Here's a pair of lovely, lengthy earrings - along with a little mystery.

Can you guess which inexpensive item I took apart, altered and reworked to make them?  Now, don't be hasty!  We are playing on the honor system here, so don't scroll until you have a guess firmly seated in your brain pan.

Are you ready to scroll?  Here we go...




Keep scrollin'...




Hint: I found this item at the dollar store, a favorite haunt of mine.  Hmm...does that make you want to change your guess?  There's still time.




Okay, friends, here's the answer.  It''s..tada!.

A dollar's worth of frilly, fancy plastic fan.  I bought some for fanning myself because it's HAWT.  And some for disassembling and reassembling into jewelry.

The DIY:


I surprised myself with this project.  Never having tried fake stone before, I was unsure.  Could I pull it off?  Using Crayola air-dry clay from the kiddie craft aisle?

But golly, I love how these turned out!

I've thought of a bunch of ways to use my lovely Easter Island heads.  How about:

Mounted grouped in a shadowbox frame.

Turned into way cool Xmas ornaments.

Embellishments for decorative boxes.

Slightly insane statement rings.

Brooches or hat adornments.

Hi, all!  Here's a mystery for you to tackle.  Take a look at this big, bold upcycled necklace:

Do you like it?  Me, I am superduper pleased with how it turned out.  Now for the mystery part.  Who can guess the origin of that crazy, swoopy black focal piece?

Wait!  Don't scroll until you think you've got it.  Take your time...don't be too hasty...

Got your guess?  Okay, scroll away!




Wait for it...




Okie dokie, here's the answer!  It''s...

Hello hello!  I have something small and fun to show you today.  First take a peek at these sweet necklaces - the pendants are made from sewing bobbins and vintage buttons.

If you want to make a bobbin bauble - an oldie but goodie, from way back in the history of this blog - here's the original tutorial.

To create a necklace, all I did was add two beads up the center of the bobbin, with loops on both ends.  One loop got a tassel, the other got a beaded necklace.

Hello, my people!  Thought I'd show you this interesting lamp makeover, which looks pretty fancy but cost just a few bucks.

I started with an old cowboy-themed lamp from a yard sale.

I ripped apart a broken lampshade and attached the upper part of the shade's underwire to my lamp.  Not easy to spot: I attached it upside down, which for some reason looked more interesting.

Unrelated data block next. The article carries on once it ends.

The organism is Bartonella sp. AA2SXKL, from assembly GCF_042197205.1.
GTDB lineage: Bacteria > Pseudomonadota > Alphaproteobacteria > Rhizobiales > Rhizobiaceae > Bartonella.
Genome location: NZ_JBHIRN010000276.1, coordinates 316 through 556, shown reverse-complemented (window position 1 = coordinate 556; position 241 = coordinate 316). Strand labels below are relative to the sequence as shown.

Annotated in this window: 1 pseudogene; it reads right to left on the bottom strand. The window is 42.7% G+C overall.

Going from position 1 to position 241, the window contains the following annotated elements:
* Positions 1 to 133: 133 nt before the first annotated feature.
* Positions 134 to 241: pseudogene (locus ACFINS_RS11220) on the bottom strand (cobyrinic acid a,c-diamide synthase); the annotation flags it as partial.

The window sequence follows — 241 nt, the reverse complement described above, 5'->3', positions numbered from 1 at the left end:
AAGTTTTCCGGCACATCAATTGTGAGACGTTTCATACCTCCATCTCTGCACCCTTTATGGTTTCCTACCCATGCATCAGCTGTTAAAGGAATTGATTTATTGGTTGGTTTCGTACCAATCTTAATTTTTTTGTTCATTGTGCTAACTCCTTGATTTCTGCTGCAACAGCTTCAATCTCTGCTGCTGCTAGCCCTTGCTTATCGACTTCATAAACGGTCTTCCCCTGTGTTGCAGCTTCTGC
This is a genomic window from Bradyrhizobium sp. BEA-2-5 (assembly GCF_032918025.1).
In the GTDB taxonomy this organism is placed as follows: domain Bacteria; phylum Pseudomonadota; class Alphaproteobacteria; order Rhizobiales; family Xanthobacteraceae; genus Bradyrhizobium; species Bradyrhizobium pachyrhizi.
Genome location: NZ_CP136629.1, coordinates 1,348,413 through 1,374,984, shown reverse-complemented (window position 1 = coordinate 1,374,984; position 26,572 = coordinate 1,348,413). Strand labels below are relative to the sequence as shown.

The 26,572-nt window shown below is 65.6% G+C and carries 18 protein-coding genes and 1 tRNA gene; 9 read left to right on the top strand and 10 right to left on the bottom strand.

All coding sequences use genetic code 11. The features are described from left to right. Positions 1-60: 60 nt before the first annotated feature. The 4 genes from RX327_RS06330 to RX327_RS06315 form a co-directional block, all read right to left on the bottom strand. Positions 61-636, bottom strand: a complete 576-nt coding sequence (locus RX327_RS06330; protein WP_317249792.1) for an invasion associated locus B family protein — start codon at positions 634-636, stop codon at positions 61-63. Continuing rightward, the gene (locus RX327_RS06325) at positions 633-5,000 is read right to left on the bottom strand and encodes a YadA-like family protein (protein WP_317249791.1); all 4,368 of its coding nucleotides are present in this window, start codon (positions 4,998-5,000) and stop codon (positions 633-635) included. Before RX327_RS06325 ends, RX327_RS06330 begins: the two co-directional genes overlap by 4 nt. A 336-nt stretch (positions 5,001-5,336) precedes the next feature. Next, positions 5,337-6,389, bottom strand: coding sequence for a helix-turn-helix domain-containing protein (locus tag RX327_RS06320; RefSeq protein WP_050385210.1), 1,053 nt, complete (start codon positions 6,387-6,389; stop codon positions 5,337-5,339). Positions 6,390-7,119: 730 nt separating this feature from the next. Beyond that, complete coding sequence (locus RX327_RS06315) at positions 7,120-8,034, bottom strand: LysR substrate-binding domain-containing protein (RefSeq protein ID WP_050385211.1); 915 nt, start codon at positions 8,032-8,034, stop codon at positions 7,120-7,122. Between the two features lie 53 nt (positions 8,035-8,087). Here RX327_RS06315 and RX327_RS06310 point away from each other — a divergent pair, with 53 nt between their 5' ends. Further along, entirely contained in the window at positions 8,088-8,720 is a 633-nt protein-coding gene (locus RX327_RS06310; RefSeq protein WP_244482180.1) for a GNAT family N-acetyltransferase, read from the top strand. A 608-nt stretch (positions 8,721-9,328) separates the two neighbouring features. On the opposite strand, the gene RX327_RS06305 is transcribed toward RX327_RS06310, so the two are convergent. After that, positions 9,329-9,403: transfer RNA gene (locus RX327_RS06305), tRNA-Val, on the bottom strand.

I added an Edison bulb, knowing it would be on display, not hidden at all.

Dude.  Look at these fleurs!

Some of you have no doubt guessed the upcycle: these inexpensive, brightly colored plastic Q-Tips.

I put together a big bunch of the flowers without really knowing what I wanted to do with them.  The fun was in the making!

Then I assembled some miniature vases for dollhouse decor:

After that it was time for jewelry, of course.  A charm holder-style necklace with a floral cluster:

And some single dangle earrings, a cute trend right now.

Okie dokie!  Here's something fun and strange and cute.  Check out these bright multistrand bracelets:

Pretty, yes?  Would you have guessed they're made from upcycled Q-Tips?  Yep, I went there.

Now don't go all prissy on me - if this makes you squeamish, go ahead and use pristine, virgin Q-Tips if you need to.  But I am happy to harvest the awesome plastic centers before tossing those used cotton swabs.  They come in the prettiest colors and I just hate throwing them out.

Hi again!  Today, a fun, kinda weirdo upcycled jewelry idea.  What do these pendants have in common?

They're made from erasers.

The flower ones are from the dollar store - four for a buck.  That awesome peapod came from the gift section of a Japanese grocery.  (Kawaii rules.)  There are fabulous erasers everywhere, some of them nothing less than works of art.

To turn an eraser into a pendant, you need a hole.  I wonder if you have ever tried making a hole in an eraser?  It's tricky.

Hey, I bet you know someone who loves to tinker with car engines.  What if you could make that wonderful person a gift that doubles as an auto mechanic's tool?

Such as this keychain.

That interesting-looking base is a mechanic's tool called a spark plug gap gauge.  I am told that it gauges spark plug gaps.  (Me, I have my doubts.  I think it's some kind of secret decoder disc.  Definitely espionage-related.  Shh.

Here's a sweet and simple wire ornament stand that you can make in 2 little minutes.  The best part: no tools needed!

Feature a favorite ornament on your mantel, or make a whole bunch of them as a different style of table centerpiece.

I used some garden wire that was in a big tangle, 'cause I was going for rustic.  (But you can use any wire, 22 gauge or thicker.)

Ready?  Let's make it!

Cut 1-2 feet of wire.